Janitha A. Liyanage, Ransilu C. Watawala, and Ananda P. Mallawatantri. Dept of Chemistry, Univ of Kelaniya, Kelaniya, Sri Lanka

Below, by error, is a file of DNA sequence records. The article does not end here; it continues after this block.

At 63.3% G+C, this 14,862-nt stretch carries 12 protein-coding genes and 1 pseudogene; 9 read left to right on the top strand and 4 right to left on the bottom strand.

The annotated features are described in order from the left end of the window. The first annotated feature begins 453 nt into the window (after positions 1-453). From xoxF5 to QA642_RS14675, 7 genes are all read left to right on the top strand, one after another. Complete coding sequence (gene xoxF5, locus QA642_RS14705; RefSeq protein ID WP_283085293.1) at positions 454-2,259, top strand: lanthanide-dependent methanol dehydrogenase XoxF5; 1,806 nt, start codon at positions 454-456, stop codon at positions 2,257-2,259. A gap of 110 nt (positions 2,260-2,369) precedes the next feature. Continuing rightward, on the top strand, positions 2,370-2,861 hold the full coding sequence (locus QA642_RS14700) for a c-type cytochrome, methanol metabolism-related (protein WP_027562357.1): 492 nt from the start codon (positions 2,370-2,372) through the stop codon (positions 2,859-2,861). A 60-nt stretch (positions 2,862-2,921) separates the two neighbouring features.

The contamination of ground water by leaching of pesticides used in agriculture is a major concern in many countries. The potential of contamination is governed by many soil, pesticide and environmental factors and the critical one is the rate at which pesticides degrade in soil. To avoid the potential hazard of pesticides on the environment, especially on the ground water contamination potential of pesticides and also to study the efficacy of the pesticide to control target pests, it is of great interest to study the fate, the microbial degradation of commonly used pesticides, like carbofuran, in Sri Lankan soils. Degradation rate of 14C ring labelled carbofuran in selected Sri Lankan soils were studied by adding 0.1 µ Ci/10g soil of carbofuran to red yellow podzolic, alluvials and regosols soils and incubated in 75% of maximum water holding capacity and 28 0 C of temperature for 13 hours light and 11 hours dark conditions. Liberated 14CO2 was collected after 0, 1, 3, 5, 7, 14, 28, 36, 42, 58 and 100 days to an alkaline solution and the activity of the solution was measured using a Liquid Scintillation Counter. Carbofuran has a mineralization rate of 12.5% in regosols, 7.5% in alluvials and lower rates in other soil after 20 days. After 40 days it increases over 20% in regosols and in other soils it was less than 15%. After 58 days the mineralization was over 60% in regosols soils but less than 50% in other soils. During the whole period the mineralization was less than 10% in red yellow podzolic soils. The degradation rate of carbofuran is much lower in red yellow podzolic soils, which has the highest organic carbon content than the other soils. It indicates that the microbial degradation is less than the chemical or other degradation methods in soils of Sri Lanka.